Just a few hours before President Carter underwent his first radiation treatment for brain cancer, he spoke of his hope, in the time he had left, to purge the world of a parasitic worm disease. That was in 2015. “I’d like the last Guinea worm to die before I do,” the 39th president told reporters at the Carter Center. Learn more »

VOA: Global Guinea Worm Infections Continue Downward Trend

“We had six human cases in Chad, five human cases in South Sudan, and one in Ethiopia and one in the Central African Republic on the border with Chad,” Adam Weiss, director of the Carter Center’s Guinea Worm Eradication Program, told VOA during a recent Skype interview. Learn more »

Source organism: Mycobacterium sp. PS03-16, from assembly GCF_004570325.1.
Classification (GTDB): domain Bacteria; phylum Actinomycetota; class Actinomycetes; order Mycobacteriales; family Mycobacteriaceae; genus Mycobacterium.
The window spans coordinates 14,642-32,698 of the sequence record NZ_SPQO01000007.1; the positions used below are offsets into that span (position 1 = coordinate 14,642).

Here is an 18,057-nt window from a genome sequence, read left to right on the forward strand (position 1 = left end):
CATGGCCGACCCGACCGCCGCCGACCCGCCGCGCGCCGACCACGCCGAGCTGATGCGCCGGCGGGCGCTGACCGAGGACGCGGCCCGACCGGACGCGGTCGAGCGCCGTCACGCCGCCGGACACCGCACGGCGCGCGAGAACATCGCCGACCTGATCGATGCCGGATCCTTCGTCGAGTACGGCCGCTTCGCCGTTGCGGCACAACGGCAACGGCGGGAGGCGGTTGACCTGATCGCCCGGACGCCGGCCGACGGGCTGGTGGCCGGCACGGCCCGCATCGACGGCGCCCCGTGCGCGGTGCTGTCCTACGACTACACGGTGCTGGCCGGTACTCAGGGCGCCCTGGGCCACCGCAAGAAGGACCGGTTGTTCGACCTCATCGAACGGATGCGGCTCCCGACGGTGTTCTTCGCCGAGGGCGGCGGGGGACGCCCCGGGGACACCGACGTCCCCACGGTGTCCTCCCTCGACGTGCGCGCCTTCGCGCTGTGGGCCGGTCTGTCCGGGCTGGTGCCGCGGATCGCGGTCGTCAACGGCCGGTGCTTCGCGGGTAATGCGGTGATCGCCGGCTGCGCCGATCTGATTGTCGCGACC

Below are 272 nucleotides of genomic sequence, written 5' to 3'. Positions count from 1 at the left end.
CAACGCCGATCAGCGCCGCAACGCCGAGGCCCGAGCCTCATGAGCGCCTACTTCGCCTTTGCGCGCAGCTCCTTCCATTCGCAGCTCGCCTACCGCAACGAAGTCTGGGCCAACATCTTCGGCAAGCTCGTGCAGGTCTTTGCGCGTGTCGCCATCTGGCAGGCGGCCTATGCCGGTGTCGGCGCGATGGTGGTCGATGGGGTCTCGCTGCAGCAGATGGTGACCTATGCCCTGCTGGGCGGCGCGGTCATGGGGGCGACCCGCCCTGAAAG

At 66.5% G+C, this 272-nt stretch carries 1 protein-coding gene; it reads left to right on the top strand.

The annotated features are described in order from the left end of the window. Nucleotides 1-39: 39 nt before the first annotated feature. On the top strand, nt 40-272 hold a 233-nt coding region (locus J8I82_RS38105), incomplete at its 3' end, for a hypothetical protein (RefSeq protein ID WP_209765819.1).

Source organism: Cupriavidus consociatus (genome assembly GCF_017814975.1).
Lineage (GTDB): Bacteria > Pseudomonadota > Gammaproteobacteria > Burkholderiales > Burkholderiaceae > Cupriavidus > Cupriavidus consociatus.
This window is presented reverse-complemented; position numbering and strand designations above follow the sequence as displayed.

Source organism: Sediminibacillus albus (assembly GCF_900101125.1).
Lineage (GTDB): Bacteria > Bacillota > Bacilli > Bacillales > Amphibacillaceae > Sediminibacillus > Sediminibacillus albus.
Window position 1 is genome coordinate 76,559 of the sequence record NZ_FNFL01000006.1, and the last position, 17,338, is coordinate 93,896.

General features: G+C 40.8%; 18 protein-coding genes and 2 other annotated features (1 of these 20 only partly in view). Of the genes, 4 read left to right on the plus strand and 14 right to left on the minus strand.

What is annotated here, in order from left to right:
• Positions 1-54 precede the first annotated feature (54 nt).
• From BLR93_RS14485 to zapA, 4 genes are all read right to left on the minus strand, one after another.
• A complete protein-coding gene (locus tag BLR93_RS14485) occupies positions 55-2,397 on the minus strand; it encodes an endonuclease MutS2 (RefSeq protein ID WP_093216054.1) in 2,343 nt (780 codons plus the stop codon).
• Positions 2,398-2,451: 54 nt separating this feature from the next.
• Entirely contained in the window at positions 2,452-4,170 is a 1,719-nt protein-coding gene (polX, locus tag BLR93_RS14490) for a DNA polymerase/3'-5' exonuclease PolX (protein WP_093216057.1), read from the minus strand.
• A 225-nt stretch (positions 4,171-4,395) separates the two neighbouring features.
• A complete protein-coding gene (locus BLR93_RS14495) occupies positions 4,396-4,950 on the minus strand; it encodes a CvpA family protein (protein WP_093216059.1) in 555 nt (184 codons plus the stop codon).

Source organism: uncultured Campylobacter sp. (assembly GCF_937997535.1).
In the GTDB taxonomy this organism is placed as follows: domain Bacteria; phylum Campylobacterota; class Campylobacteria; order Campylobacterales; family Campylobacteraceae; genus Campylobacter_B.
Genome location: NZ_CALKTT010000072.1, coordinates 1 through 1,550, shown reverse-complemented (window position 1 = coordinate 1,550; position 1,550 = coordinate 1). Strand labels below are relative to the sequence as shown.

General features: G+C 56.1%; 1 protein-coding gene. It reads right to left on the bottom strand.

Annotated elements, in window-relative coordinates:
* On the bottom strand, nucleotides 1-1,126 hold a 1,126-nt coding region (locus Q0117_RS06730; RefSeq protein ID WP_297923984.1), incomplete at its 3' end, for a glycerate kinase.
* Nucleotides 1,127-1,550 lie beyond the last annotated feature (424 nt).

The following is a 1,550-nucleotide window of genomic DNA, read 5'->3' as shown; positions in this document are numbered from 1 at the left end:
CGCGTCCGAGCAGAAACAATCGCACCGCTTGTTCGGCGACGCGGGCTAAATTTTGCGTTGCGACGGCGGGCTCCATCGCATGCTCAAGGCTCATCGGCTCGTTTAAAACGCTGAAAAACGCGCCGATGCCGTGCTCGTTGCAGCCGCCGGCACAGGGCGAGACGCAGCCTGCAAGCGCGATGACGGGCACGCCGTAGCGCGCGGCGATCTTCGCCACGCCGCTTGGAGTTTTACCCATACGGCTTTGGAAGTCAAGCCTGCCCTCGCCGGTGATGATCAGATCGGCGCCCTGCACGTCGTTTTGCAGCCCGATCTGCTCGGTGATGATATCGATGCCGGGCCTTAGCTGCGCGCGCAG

World NTD Day 2023 Video

Jan. 30, 2023, marked the fourth annual World NTD Day, highlighting the global community’s commitment to ending neglected tropical diseases (NTDs) that cause immeasurable suffering among the world’s most marginalized communities. Together The Carter Center and our partners celebrated hard-earned progress to #EndtheNeglect and #BeatNTDs. Learn more »

The Atlanta Journal-Constitution: Carter, King Centers Call for ‘Dialogue’ in Atlanta Training Center Conflict

A week after the death of a protester marked a new, deadly milestone in the turbulent saga surrounding Atlanta’s new public safety training center, the conflict continues to elicit commentary from far and wide. Learn more »